Mozambique is an elongated country on the southeast coast of Africa.
The country is one of the countries with the highest economic inequality. Despite abundant natural resources and increased economic growth in recent years, this has not led to less poverty. Instead, its growth has led to the concentration of political and economic power among a very few and the tightening of basic democratic freedoms.
Norwegian People's Aid's partners are civil society organisations that actively engage in defending the fair management and distribution of natural resources. Our most important partners are member organizations with strong roots in the local communities of small farmers.
Norwegian People's Aid started the programme in Mozambique in 1984 with humanitarian support to Mozambican refugees in Zimbabwe, and the population in the drought-affected areas of Tete province. The business is currently organized and managed by the office in Maputo. We also have a local office in Tete. The country office reports to Norwegian People's Aid's regional office for southern Africa in Johannesburg.
Support for civil society
Civil society in Mozambique pays critical attention to the state's governance structure and practices. Norwegian People's Aid cooperates with 11 civil society organisations. We provide the partner organisations with financial support and training so that they can best defend the land and resource rights of the people, especially smallholder farmers. Their livelihoods are threatened by commercial agriculture and mining, and our partners work to protect their interests.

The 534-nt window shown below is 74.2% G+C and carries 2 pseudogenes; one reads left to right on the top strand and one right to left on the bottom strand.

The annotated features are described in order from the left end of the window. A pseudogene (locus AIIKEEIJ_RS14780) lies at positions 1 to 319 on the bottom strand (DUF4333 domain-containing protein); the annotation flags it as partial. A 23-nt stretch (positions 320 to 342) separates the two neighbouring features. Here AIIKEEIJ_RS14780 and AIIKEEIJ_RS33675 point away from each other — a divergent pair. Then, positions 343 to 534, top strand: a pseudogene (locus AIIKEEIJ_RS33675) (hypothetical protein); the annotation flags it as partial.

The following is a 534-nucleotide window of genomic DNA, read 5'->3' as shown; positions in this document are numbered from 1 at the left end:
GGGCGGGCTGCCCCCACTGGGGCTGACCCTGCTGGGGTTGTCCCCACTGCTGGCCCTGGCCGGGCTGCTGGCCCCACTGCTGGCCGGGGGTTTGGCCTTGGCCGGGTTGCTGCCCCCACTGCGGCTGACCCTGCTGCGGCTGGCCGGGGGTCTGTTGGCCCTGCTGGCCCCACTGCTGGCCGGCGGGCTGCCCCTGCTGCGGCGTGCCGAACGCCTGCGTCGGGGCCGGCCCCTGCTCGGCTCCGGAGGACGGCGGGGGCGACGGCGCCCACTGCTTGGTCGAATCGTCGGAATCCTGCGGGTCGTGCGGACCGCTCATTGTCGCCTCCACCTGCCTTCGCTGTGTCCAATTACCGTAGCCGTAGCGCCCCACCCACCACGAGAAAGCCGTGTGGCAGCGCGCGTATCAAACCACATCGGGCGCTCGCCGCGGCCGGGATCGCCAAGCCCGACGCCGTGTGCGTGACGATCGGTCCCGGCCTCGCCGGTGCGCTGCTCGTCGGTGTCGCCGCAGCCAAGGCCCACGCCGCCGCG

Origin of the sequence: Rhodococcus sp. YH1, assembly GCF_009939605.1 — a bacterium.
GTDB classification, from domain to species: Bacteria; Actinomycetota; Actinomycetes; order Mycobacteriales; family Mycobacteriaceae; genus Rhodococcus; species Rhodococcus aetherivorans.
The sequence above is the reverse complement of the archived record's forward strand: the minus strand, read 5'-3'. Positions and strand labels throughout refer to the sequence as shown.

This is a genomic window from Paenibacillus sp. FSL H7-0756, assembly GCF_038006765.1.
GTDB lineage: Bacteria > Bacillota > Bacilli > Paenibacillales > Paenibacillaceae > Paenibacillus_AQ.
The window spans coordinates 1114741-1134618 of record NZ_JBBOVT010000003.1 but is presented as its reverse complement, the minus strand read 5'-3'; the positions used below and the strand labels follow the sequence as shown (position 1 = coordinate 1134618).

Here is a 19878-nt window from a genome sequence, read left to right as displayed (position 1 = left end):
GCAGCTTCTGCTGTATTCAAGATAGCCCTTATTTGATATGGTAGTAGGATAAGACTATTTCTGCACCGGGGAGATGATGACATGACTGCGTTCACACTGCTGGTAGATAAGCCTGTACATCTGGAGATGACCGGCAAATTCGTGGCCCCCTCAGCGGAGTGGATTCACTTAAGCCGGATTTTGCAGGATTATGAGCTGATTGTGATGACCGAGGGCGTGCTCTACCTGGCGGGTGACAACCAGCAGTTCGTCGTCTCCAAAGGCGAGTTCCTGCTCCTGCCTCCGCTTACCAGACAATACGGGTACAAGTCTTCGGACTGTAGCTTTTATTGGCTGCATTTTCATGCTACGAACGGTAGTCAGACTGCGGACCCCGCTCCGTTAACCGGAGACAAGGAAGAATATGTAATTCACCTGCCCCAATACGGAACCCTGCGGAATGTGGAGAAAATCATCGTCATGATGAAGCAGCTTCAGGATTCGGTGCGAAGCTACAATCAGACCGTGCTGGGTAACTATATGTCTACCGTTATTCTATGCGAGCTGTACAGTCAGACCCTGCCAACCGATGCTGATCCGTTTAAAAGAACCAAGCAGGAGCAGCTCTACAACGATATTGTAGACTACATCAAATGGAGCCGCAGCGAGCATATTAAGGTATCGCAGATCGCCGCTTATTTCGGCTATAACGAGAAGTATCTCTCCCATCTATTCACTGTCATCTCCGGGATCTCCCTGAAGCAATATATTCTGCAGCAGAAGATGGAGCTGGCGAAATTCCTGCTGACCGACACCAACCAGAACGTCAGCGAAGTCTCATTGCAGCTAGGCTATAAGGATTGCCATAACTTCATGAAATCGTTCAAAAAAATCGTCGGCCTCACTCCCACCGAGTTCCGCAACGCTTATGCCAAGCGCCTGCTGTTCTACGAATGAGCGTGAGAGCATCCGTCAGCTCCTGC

The majority of Mozambique's population are small-scale farmers. However, climate change, tropical storms, and droughts have made farming even more difficult. Several Norwegian People's Aid partners are working on conservational agriculture to address this uncertainty.
Conservational Agriculture is a sustainable and climate-smart way of farming, helping to prevent the loss of arable land while regenerating damaged lands. The method promotes the maintenance of a permanent soil cover, provides minimal soil disturbance, and contributes to the diversification of plant species. The increased biodiversity, together with natural biological processes above and below the earth's surface, contributes to improved and sustained crop production.
Conservation Agriculture has several advantages:
- Less use of water is required, which in turn benefits especially women who are often the ones who have to fetch water
- The grass is not burned, but it is left to nourish the soil and plants. This also results in lower greenhouse gas emissions
- Tillage (plowing) is kept to a minimum, which means that less moisture disappears and there is less disturbance of the soil
- The soil can be prepared well before the rain comes. This results in less vulnerability in periods without rain.
- It provides larger and more predictable crops, which in turn creates the opportunity to sell the crops (it is grown a lot differently, but corn, tomatoes, peanuts, and cabbage are the most common).